The relationship between the National Board of Medical Examiners' prototype of the Step 2 clinical skills exam and interns' performance.
ABSTRACT To examine the relationship between graduates' performances on a prototype of the National Board of Medical Examiners' Step 2 CS and other undergraduate measures with their residency directors' ratings of their performances as interns.
Data were collected for the 2001 and 2002 graduates from the study institution. Checklist and interpersonal scores from the prototype Step 2 CS, along with United States Medical Licensing Examination (USMLE) Step 1 and 2 scores and undergraduate grade-point average (GPA), were correlated with residency directors' ratings (average score for six competencies, quartile ranking, and isolated interpersonal communication competency score). Stepwise linear regression was used to identify the best outcome predictors.
Quartile ranking was more highly correlated with GPA than Step 2 CS prototype interpersonal score, USMLE Step 2 score, USMLE Step 1 score, and Step 2 CS prototype checklist score. The average score on the residency director's survey was more highly correlated with GPA than USMLE Step 2 score, USMLE Step 1 score, Step 2 CS prototype interpersonal score, and Step 2 CS prototype checklist score. The best predictors for both quartile ranking and average competency score were GPA and Step 2 CS prototype interpersonal score (R(2) = 0.26 and 0.28).
Both scores from the Step 2 CS prototype significantly correlated with the interns' quartile ranking and average competency score. Only GPA and Step 2 CS prototype interpersonal score accounted for most of the variance of performance in the regression model.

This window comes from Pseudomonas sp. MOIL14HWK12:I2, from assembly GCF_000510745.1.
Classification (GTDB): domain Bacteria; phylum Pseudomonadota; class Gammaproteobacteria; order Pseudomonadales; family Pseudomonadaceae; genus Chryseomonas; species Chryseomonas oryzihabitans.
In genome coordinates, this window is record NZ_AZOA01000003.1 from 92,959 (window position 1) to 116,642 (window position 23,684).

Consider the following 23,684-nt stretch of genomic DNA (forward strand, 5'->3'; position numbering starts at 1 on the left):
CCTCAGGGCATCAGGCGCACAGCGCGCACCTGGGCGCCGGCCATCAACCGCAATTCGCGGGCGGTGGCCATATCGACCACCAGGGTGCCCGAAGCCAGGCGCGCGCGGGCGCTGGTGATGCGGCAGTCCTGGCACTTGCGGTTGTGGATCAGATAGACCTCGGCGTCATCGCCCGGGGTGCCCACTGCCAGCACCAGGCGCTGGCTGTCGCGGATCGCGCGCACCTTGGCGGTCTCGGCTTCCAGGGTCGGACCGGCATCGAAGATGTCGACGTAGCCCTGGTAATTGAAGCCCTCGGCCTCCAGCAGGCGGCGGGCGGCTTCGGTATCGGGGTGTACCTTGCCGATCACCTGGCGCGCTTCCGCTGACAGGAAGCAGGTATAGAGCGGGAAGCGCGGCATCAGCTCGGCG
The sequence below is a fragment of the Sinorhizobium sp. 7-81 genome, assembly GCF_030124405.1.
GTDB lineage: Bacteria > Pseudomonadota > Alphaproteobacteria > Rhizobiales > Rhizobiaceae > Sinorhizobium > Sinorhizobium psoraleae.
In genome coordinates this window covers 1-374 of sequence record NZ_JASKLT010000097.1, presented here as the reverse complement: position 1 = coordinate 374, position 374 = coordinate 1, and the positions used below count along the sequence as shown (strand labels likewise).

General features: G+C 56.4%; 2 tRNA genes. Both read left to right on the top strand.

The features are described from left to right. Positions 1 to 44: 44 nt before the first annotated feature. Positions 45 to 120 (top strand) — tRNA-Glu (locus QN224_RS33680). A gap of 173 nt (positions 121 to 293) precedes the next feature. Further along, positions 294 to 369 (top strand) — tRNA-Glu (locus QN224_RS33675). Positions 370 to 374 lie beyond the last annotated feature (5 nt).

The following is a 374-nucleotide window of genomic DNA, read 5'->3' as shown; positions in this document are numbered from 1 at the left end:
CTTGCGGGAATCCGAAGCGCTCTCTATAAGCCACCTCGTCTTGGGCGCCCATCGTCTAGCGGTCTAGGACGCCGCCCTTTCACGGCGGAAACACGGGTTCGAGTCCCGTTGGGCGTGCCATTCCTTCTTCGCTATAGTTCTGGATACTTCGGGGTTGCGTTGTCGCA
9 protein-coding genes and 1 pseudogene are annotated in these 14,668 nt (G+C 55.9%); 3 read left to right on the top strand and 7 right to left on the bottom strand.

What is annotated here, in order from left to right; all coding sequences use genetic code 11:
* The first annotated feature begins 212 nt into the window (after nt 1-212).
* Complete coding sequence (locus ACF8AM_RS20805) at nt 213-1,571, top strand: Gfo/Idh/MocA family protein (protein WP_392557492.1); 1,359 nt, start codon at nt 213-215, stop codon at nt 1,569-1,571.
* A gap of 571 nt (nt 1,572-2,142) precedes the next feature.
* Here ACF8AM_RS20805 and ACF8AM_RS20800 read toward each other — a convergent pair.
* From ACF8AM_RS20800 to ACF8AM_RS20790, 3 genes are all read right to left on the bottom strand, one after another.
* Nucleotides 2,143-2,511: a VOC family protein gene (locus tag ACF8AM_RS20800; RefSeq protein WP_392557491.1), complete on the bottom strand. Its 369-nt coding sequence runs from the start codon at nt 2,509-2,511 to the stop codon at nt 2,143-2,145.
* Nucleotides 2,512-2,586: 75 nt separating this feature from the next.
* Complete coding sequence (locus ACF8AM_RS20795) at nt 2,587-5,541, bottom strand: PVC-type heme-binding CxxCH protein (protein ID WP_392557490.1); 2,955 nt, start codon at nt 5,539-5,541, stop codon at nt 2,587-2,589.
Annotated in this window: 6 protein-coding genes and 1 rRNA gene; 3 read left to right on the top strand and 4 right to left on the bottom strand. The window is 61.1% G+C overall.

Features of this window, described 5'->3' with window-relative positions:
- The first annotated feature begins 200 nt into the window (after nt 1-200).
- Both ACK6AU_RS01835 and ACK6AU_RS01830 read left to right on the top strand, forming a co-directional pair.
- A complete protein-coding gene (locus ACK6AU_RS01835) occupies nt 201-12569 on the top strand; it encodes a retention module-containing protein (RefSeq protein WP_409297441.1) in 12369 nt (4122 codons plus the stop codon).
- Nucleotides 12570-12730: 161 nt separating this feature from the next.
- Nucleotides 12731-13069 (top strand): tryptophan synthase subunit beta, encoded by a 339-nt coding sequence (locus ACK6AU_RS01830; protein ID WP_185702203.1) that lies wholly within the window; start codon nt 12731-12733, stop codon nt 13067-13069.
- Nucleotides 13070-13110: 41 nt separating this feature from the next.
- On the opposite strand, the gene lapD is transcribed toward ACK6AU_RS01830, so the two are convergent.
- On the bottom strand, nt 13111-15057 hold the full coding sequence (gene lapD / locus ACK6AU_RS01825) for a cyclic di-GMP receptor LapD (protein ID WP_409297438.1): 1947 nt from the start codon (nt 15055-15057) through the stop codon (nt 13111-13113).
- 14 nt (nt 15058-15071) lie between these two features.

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ABSTRACT: In Korea, clinical performance examination (CPX) has been included in license examination for medical doctors since 2009 in order to improve clinical performance of medical students. This study aimed to evaluate the contribution of CPX to medical education. Clinical competency in the differential diagnosis of secondary headache was compared between the incoming interns in 2009 unexposed to CPX and the incoming interns in 2010 exposed to CPX, using the data of patients who visited the emergency department due to headache (181 patients seen by 60 CPX non-exposed interns and 150 patients seen by 50 CPX-exposed interns). We obtained the data by reviewing electronic medical records and nominal lists of doctors. Clinical competency was assessed by sensitivity and specificity between the diagnostic impression by interns and the final diagnosis. The association between CPX exposure and clinical competency in secondary headache diagnosis was evaluated using multiple logistic regression analysis. When we assessed clinical competency on the basis of all listed diagnostic impressions, sensitivity and specificity were 67.9% and 80.0%, respectively, for headaches seen by CPX-exposed interns, and 51.7%, and 71.7%, respectively, for headaches seen by CPX non-exposed interns. Multivariable adjusted logistic regression analysis showed exposure to CPX was not associated with increased competency for identifying secondary headache. Exposure to CPX as a part of the medical license examination was not effective for the improvement of clinical competency of interns in identifying secondary headache.Korean Journal of Family Medicine 03/2014; 35(2):56-64. DOI:10.4082/kjfm.2014.35.2.56